Conservative Judaism Today and Tomorrow – Mitzvah
The commitment that 21st-century Jews make to the life of mitzvah is decidedly countercultural.
We moderns are raised to prize autonomy, resist authority, and jealously guard options. The very notion of commandment – let alone commandment from God – seems antithetical to personal freedom, an affront to self that many contemporary Americans approach warily. Jews are not immune to this tendency. Sociologist Steven M. Cohen and I heard numerous unsolicited protestations from “sovereign selves” in the course of doing research for our book, The Jew Within: Self, Family, and Community in America: “No one can tell me what to do as a Jew”; “I elect to observe Judaism as I elect to observe it.” Sovereign selves believe they have a right to exercise such choice when it comes to Jewish observance and commitment. In their eyes, it would be wrong not to do so: they would be “dishonest” or “inauthentic” if they engaged in any practice that is not personally meaningful at the moment they perform it. Each mitzvah – far from being obligatory, part of a larger pattern to which they are pledged – must, as it were, make the case for its own observance every time.
Most Conservative Jews recognise that partnership in the Sinai Covenant transcends the alleged dichotomy between freedom and obligation, “autonomy” and “heteronomy”.
They have come to understand that Torah entails a thoroughgoing discipline of practice: an all-embracing way rather than a set of discrete “good deeds”. I think they have learned from experience that mitzvah – because it is comprehensive – provides precious wholeness to life that would otherwise be unavailable. How we eat is connected to the rhythm of the week and the year; how we learn Torah is inseparable from the good we try to do in the world; all of these flow to and from encounter with God, however one thinks about and tried to serve God, the Ultimate Truth and Source of existence. A great many Conservative Jews resolutely take the “leap of action” to mitzvah despite cultural directions to the contrary and by doing so acquire a sense of wholeness to life available nowhere else. At least as many aspire to do so, or to do so more often.
It is important to stress, as Conservative Judaism has from the outset, that there are multiple sources of Jewish commitment, multiple sources of authority for Torah. More than duty alone inspires Jews to make sacrifices on behalf of Israel of the Jewish education of their children. More than abstract obligation drives them to devote hours beyond numbers to service of synagogues, schools, Federations, or other causes. Belief in the Revelation at Sinai is also not what motivates most Jews, most of the time, to undertake these and other responsibilities. We do such things – and take on many of the mitzvot we perform – because we are grateful for the life that Torah makes possible, thankful that we have resources that we can share, pleased we have the chance to give back to our community, loyal to the ways of parents or grandparents, in love with the life that Judaism makes possible. The combinations of motive are many and not always well understood. Some Jews act in obedience to God. Some heed conscience. Others believe God speaks to them through conscience – or in the voice of the community. All find meaning and joy in a life governed by Torah. That is why commandment is not an adequate translation of mitzvah, any more than good deeds captures the matter. Mitzvah means so much more than either of these. It is, like Torah itself, a pattern, an ennobling source of wholeness, a way.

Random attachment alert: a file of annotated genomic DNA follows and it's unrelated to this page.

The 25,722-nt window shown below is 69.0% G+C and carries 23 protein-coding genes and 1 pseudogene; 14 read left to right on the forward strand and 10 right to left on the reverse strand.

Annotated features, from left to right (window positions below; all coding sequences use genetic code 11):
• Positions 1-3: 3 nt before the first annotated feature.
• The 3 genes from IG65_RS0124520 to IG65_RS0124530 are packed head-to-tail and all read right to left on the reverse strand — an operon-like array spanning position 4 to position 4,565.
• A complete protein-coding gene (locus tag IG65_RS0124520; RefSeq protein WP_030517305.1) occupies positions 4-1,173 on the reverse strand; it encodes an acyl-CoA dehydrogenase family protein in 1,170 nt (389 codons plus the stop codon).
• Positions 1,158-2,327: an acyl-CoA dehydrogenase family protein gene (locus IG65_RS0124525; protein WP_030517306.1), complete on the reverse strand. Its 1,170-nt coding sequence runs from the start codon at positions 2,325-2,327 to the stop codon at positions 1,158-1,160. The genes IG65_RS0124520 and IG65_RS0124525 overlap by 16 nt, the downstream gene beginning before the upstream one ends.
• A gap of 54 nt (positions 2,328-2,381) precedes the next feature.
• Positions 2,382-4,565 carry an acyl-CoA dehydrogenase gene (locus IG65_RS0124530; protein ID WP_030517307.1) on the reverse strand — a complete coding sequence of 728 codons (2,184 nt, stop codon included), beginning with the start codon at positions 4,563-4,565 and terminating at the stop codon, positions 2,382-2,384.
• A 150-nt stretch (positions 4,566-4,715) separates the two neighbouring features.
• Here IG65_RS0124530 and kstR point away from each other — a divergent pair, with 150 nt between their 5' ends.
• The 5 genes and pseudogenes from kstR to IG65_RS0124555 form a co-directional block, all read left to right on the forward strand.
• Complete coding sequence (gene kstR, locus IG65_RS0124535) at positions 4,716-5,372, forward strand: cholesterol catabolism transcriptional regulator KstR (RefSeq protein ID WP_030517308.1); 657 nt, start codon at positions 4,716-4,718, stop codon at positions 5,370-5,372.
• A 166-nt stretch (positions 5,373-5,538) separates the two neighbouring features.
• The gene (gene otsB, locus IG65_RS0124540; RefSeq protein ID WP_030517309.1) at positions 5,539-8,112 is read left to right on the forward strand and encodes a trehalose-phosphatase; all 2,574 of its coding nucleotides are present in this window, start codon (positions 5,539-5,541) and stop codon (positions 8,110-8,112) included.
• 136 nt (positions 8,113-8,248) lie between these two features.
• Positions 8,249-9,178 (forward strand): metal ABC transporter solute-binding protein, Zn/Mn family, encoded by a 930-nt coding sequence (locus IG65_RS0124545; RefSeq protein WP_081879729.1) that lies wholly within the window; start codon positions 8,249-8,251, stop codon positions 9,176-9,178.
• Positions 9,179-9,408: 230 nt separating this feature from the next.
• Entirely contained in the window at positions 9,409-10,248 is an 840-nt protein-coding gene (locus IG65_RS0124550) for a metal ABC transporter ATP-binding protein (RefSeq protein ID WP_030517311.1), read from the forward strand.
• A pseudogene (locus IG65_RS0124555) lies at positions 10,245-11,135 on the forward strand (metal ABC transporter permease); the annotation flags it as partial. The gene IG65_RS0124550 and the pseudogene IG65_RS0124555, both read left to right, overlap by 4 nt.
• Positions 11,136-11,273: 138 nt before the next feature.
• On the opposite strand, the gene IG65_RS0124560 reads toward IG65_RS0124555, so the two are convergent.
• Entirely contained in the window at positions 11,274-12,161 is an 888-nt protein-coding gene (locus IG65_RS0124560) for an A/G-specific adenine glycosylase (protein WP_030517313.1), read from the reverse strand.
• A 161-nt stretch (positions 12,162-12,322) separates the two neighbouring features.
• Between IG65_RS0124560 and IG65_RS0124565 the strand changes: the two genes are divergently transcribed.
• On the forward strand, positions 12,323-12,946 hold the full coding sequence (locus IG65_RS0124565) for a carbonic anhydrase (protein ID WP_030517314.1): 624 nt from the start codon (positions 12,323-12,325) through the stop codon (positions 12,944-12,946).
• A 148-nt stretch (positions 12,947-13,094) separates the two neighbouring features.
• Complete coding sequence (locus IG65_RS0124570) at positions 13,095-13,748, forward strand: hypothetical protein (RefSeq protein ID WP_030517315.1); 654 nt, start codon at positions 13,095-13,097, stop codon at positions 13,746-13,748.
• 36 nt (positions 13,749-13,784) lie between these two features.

This Conservative approach to mitzvah accords with a Hasidic midrash on the word that Abraham Heschel liked to cite: a mitzvah is an act done be’tsavtaI (together), with God and fellow Jews. It joins the best of what we know to our best understanding of what God wants. Mitzvah partakes of autonomy and obligation, freedom and responsibility, the interpretations of previous generations and the innovations contributed by our own generation. This partnership, Conservative Judaism holds, is essential to extending the way of Torah into the future.
The convictions on the matter distinctive to Conservative Judaism can be summarised as follow:
- We believe that mitzvah requires every bit of knowledge, skill, experience, and reflections that we can bring to it, whatever the source: ancient or contemporary, Jewish or Gentile. We know from both tradition and experience that all of us are required, and all of our insights.
- We recognise that we are obligated by the mitzvot – we are not and would not want to be entirely autonomous agents – and the “ritual” actions such as Shabbat and kashrut are no less a part of that obligation than “ethical” action such as honouring parents and taking care of the poor.
- Finally, we know that the norms and details of Jewish observance – collectively known as Halakhah – have changed over the centuries, and must change further to retain their force in transformed conditions. Observance is required – and so is flexibility in observance. We treasure the fact that Jews bring diverse meanings to the performance of mitzvot, and we respect the diverse patterns of their observance. We want those patterns to stress ethics as well as ritual, freedom as well as responsibility, obligation to “the creation” as well as duties to the Creator. We hold fast to our distinctive covenant as Jews – and protect the Jewish lives and interests that are necessary means to fulfilment of that covenant – and we seek allies among other Children of Noah, whom we respect in the difference of their own traditions.
Professor Arnold Eisen is one of the world’s foremost authorities on American Judaism, and the seventh chancellor of The Jewish Theological Seminary.
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